Becca Buckman's Reviews > The Lion and the Mouse

The Lion and the Mouse by Jerry Pinkney
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Sep 21, 2011

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Read in September, 2011

Another Caldecott Winning Book is the mighty tale of The Lion & The Mouse written by Jerry Pinkney. This story is a wordless picture book telling the great adventure of an unlikely friendship between two animals living in the wild. A tiny mouse, running from a predator, finds shelter atop the king of the jungle. The gentle giant spares the mouse’s life and finds comfort in his decision when he himself must call upon an unlikely rescuer when he becomes trapped in danger. The reader and listener are given a great story about friendship and repayment of gracious acts of kindness.

a.) The greatest aspect of this beloved Aesop fable is the way Pinkley created the animals in the story to look incredibly lifelike and real.

b.) Every reader and observer feel as though they are in the plains of Africa as they look through the amazing picture represented in The Lion and the Mouse. The lion’s stretched yawn and giraffes graze through the fields from the first turn of the title page to the great amount of detail seen on the mouse on pages 21-22 show Pinkley’s amazing way of bringing these fabled animals to life.

c.) Pinkley does a great job showing the characteristics of the incredibly strong lion and tiny scared mouse on pages 7 and 8. He also adds the animal sounds “GRRR” and “Squeak” to emphasize the animal’s undeniable size difference and the illustration’s lifelike interpretation. The lion’s loud roar is in large capital letters on the top of the page while the mouse’s tiny squeak is small and almost unnoticeable. The lifelike illustrations carry on to the lion’s hunters on pages 17 – 18, bringing many details to their safari jeep and lion trap.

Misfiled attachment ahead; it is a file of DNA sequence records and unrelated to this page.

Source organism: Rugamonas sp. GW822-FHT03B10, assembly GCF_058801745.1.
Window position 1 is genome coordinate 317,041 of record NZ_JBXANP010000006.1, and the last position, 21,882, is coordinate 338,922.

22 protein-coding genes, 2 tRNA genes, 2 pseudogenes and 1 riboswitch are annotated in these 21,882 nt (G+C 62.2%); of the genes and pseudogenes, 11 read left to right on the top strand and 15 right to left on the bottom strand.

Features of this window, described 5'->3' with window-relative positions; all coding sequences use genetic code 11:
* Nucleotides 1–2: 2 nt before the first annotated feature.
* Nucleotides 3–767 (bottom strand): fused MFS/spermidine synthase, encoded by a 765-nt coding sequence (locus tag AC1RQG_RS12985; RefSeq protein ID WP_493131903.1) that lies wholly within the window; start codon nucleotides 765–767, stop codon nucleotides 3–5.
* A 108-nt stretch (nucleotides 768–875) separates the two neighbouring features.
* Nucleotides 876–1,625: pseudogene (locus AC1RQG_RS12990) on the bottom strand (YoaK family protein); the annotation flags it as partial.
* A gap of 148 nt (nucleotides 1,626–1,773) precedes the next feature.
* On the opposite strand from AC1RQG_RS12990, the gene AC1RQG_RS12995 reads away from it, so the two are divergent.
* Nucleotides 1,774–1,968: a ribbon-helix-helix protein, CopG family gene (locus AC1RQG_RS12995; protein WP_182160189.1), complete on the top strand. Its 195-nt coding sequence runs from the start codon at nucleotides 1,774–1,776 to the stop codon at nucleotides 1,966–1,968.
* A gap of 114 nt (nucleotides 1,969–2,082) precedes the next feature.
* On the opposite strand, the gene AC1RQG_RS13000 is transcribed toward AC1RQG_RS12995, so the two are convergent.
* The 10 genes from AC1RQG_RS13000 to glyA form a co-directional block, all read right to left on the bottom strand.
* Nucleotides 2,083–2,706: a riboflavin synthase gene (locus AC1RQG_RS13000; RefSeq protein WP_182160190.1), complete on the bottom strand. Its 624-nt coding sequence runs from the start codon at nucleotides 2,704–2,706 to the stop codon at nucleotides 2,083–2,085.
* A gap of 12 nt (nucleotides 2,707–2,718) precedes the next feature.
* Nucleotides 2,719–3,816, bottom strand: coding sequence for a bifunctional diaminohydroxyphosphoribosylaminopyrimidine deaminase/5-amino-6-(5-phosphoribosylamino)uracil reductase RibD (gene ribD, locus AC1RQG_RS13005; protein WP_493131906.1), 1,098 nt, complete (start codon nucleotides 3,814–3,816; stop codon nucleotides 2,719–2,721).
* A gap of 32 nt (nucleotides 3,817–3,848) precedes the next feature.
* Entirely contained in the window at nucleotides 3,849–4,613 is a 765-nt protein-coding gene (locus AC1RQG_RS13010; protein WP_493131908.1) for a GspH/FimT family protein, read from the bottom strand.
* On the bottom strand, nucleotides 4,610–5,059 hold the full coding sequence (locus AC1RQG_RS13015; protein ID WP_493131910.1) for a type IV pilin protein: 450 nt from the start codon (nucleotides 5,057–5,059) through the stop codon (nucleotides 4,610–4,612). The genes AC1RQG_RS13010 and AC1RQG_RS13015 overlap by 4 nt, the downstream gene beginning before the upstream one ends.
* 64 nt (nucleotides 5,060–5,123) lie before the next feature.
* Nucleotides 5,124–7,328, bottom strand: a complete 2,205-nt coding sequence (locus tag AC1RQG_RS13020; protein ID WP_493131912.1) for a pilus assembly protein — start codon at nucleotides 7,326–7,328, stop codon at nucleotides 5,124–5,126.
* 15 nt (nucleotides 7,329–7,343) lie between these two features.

This wordless picture book fits well with lessons about friendship and courage to look outside the everyday “normal” and see what people and animals can bring to one’s life. With the younger students, many lessons are spent on friendship and how to provide and produce acts of kindness to friends and improbable acquaintances. Using this story would be a great jump start to helping students understand that no good deal will go without recognition. The mouse was running to safety and the kind lion saw the fear in his eyes and decided to let the furry animal escape, not knowing the danger which lie ahead for himself. The mouse heard and saw the lion’s cry for help and decided to do a good deed as well. The lion and mouse are seen walking off together in the African wilderness, appearing to be happy, feeling safe and making new friends. If a teacher looks close enough, lions and mice alike can be found in every classroom, waiting for the opportunity to do something caring and rewarding.
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message 1: by Sue (new)

Sue I really love the numerous curriculum connections you make here.


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